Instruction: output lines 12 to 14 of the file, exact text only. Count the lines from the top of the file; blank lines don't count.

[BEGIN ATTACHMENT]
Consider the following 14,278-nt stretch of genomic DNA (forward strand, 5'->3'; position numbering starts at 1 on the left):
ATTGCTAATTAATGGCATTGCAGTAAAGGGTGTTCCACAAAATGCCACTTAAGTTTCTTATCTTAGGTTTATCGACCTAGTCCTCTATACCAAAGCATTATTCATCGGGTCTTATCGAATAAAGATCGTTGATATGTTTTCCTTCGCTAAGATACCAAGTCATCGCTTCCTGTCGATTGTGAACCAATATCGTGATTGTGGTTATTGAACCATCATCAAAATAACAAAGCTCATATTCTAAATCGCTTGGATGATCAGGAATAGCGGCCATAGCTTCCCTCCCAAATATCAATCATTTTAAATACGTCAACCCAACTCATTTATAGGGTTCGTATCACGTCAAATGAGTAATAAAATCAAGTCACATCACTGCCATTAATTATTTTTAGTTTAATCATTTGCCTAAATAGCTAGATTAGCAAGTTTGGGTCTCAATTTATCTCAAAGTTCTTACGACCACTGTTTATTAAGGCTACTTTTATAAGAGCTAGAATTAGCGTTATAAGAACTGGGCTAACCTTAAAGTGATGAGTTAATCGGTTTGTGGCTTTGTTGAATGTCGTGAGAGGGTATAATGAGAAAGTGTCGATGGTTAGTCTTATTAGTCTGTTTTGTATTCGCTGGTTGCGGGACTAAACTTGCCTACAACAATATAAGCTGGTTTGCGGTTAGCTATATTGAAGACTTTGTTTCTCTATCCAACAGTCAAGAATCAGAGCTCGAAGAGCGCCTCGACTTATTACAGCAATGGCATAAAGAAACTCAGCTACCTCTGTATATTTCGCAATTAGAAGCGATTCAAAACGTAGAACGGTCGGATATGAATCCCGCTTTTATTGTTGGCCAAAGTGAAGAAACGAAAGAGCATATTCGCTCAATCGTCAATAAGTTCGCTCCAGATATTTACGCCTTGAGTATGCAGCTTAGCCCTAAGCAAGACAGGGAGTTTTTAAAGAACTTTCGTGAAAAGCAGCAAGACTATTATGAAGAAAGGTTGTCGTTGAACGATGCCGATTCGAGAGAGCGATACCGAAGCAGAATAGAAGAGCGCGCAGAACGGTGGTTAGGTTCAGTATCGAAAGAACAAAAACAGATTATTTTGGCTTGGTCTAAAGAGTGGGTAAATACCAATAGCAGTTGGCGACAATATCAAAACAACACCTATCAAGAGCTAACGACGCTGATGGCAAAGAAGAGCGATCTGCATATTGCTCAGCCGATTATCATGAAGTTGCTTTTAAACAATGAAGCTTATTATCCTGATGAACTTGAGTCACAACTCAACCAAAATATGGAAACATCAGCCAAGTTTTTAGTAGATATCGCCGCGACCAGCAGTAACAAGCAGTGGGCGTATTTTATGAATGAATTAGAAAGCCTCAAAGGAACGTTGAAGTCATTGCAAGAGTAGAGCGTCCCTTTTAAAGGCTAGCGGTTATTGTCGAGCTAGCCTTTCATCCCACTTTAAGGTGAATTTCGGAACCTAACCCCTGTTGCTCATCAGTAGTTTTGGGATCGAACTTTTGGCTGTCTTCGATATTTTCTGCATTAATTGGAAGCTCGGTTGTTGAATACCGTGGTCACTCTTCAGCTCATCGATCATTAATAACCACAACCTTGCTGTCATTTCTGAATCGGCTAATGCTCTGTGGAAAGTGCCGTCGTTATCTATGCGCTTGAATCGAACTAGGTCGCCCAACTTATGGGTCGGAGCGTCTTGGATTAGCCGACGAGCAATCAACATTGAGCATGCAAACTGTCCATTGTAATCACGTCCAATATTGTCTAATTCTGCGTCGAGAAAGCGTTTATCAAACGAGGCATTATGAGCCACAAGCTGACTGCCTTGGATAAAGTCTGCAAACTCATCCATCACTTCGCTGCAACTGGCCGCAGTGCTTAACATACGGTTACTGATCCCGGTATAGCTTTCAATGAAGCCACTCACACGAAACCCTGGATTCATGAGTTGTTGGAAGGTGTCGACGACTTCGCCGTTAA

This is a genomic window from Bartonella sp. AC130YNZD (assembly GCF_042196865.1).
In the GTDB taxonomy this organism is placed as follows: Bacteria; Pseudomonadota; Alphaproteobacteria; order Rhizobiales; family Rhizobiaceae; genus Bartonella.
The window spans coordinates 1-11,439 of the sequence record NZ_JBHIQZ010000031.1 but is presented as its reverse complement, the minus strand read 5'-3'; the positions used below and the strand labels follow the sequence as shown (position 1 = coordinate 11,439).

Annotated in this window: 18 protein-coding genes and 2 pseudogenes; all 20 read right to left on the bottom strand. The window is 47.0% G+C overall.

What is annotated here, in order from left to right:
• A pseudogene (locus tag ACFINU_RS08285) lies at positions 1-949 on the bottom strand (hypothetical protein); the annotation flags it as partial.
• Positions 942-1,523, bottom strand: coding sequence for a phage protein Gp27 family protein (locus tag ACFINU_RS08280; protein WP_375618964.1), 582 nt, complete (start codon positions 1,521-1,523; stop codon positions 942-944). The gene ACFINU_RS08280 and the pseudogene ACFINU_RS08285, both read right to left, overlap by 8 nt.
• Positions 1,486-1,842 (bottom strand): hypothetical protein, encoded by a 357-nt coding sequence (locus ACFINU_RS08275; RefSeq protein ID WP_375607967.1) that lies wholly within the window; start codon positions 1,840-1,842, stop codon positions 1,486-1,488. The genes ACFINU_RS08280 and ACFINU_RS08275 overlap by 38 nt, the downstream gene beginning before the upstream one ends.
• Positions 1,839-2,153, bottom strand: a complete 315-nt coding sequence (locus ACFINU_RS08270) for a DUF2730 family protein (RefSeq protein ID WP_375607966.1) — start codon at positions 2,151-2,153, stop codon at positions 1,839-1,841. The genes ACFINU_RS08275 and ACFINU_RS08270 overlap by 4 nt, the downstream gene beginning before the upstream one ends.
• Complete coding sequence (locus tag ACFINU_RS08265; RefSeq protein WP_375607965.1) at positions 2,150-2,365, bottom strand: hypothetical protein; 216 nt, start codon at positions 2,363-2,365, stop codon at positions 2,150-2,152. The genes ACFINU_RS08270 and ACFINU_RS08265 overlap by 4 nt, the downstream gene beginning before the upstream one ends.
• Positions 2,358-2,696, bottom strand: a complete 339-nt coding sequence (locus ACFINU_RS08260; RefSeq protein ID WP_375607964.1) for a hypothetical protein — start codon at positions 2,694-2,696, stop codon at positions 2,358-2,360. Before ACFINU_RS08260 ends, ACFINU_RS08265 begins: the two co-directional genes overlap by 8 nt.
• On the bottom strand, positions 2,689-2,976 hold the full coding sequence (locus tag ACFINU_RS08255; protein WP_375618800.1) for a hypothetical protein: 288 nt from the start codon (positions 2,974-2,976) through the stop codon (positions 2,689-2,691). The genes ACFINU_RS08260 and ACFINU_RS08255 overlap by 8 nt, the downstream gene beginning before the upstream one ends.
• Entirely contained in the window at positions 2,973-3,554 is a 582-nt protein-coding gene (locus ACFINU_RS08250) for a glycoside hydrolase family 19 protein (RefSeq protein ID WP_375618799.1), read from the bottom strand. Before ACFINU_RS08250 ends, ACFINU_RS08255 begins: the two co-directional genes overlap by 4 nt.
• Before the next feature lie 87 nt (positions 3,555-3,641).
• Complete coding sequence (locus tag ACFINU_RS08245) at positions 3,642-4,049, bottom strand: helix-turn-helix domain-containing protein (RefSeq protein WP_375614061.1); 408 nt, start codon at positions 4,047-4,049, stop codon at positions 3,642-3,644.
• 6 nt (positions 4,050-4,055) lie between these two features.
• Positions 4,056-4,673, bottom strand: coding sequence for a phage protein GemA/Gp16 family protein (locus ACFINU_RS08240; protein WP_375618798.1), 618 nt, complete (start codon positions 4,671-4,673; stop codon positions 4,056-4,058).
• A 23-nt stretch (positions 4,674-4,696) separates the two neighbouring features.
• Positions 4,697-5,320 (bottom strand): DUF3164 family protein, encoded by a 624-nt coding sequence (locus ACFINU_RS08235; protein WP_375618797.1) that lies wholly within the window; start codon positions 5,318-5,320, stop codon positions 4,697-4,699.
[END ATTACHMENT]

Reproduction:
• Complete coding sequence (locus tag ACFINU_RS08265; RefSeq protein WP_375607965.1) at positions 2,150-2,365, bottom strand: hypothetical protein; 216 nt, start codon at positions 2,363-2,365, stop codon at positions 2,150-2,152. The genes ACFINU_RS08270 and ACFINU_RS08265 overlap by 4 nt, the downstream gene beginning before the upstream one ends.
• Positions 2,358-2,696, bottom strand: a complete 339-nt coding sequence (locus ACFINU_RS08260; RefSeq protein ID WP_375607964.1) for a hypothetical protein — start codon at positions 2,694-2,696, stop codon at positions 2,358-2,360. Before ACFINU_RS08260 ends, ACFINU_RS08265 begins: the two co-directional genes overlap by 8 nt.
• On the bottom strand, positions 2,689-2,976 hold the full coding sequence (locus tag ACFINU_RS08255; protein WP_375618800.1) for a hypothetical protein: 288 nt from the start codon (positions 2,974-2,976) through the stop codon (positions 2,689-2,691). The genes ACFINU_RS08260 and ACFINU_RS08255 overlap by 8 nt, the downstream gene beginning before the upstream one ends.